From: HME News

    By Liz Beaulieu

    PHILADELPHIA – An HME provider who fought an audit and won is now suing TriCenturion, the CMS contractor that conducted the audit, for $10 million in damages.

    Nichole Medical Equipment & Supply’s civil lawsuit was dismissed by the U.S. district court for the eastern district of Pennsylvania in March, but the provider has appealed and it must submit a brief to the U.S. court of appeals for the third district by Sept. 7.

  • Providers, Patients Frustrated by CMS Competitive Bidding Program

    From: The Heartland Institute

    The Centers for Medicare & Medicaid Services claim their new competitive bidding program has not resulted in any changes in beneficiary health outcomes. But CMS’s observations differ significantly from those of patients and providers of home health care.

    On January 1, 2011, CMS launched the first phase of its competitive bidding program in nine different areas of the United States: Charlotte, Cincinnati, Cleveland, Dallas-Fort Worth, Kansas City, Miami, Orlando, Pittsburgh, and Riverside, California. Later this year the program will begin in another 91 regions, with the aim of cutting Medicare costs through an auction approval process for home medical equipment and services.

  • A Disaster Waiting to Happen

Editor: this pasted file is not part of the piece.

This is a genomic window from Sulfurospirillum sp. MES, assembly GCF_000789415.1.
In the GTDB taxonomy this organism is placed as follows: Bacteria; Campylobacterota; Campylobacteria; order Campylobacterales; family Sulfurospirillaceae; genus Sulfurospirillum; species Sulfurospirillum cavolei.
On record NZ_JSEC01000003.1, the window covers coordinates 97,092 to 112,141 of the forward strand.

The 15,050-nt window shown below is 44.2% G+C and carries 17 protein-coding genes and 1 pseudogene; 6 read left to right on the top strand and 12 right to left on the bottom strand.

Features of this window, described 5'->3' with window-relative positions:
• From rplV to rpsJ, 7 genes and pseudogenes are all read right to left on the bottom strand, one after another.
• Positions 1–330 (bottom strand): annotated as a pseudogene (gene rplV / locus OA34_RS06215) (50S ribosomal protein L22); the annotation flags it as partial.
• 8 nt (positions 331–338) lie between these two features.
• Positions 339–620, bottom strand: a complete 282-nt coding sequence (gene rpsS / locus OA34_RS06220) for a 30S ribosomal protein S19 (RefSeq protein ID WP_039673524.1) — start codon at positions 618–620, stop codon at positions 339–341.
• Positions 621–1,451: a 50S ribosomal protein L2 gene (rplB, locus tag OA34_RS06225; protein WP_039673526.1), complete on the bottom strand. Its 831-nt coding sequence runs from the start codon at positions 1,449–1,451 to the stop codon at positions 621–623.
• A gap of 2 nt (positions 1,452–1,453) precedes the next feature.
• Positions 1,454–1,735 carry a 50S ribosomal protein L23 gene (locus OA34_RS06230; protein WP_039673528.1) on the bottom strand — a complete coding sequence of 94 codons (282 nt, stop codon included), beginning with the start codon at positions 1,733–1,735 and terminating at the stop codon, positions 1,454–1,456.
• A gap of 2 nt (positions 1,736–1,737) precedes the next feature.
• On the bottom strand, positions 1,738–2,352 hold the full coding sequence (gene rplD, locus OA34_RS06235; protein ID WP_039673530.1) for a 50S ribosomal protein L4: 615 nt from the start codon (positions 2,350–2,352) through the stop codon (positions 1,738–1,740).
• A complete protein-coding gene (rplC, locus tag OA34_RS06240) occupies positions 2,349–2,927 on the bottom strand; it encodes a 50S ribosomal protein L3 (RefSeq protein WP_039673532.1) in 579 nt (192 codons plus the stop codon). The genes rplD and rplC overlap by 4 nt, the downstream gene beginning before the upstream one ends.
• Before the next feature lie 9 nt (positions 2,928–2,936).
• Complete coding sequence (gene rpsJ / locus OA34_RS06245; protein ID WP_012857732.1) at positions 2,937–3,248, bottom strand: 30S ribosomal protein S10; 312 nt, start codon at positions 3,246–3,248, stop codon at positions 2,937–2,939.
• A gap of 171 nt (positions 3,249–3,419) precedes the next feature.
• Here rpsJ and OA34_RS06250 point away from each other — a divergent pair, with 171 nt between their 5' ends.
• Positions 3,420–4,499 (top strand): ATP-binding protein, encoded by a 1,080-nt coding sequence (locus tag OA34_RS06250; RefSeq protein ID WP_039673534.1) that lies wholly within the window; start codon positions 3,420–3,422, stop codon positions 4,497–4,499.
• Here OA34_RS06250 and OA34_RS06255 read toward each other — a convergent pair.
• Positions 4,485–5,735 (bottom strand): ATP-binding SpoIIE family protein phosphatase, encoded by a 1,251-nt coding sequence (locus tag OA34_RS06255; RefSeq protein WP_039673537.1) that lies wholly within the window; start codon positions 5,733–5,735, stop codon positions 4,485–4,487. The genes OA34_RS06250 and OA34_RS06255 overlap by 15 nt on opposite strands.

Editor’s Note:  The following column from The Weekly Standard highlights that Medicare beneficiaries have already begun to suffer harm from CMS’ fundamentally flawed competitive bidding program.

    Medicare bureaucrats wreck the medical ­equipment market.

    Eli Lehrer

    August 15 – August 22, 2011, Vol. 16, No. 45

  • ‘We’re all in this together’ — MED launches Competitive Bidding Institute

    From: HME News

    By Liz Beaulieu, Editor

    LUBBOCK, Texas – When it comes to competitive bidding, The MED Group wants HME providers to have all of their bases covered.

    That’s why MED has formed the Competitive Bidding Institute to school providers on not only how to submit a bid, but also how to stay in the game, whether they become a contract or non-contract provider.

    “The primary focus is to stop competitive bidding,” said Wayne Grau, MED’s vice president of supplier relations and government affairs. “But we have an obligation to put together tools and services that our members can access so that they’re ready to compete.”

  • GAO Report Highlights Need for Judicial Action and IG Investigation of Competitive Bidding

    In a report on improper Medicare payments, the US General Accountability Organization (GAO) highlighted the need for judicial action to compel CMS to adhere to the law and use transparent standards and processes for evaulating DME providers seeking to win competitively bid contracts.  Specifically, GAO stated that CMS’ DME competitive bidding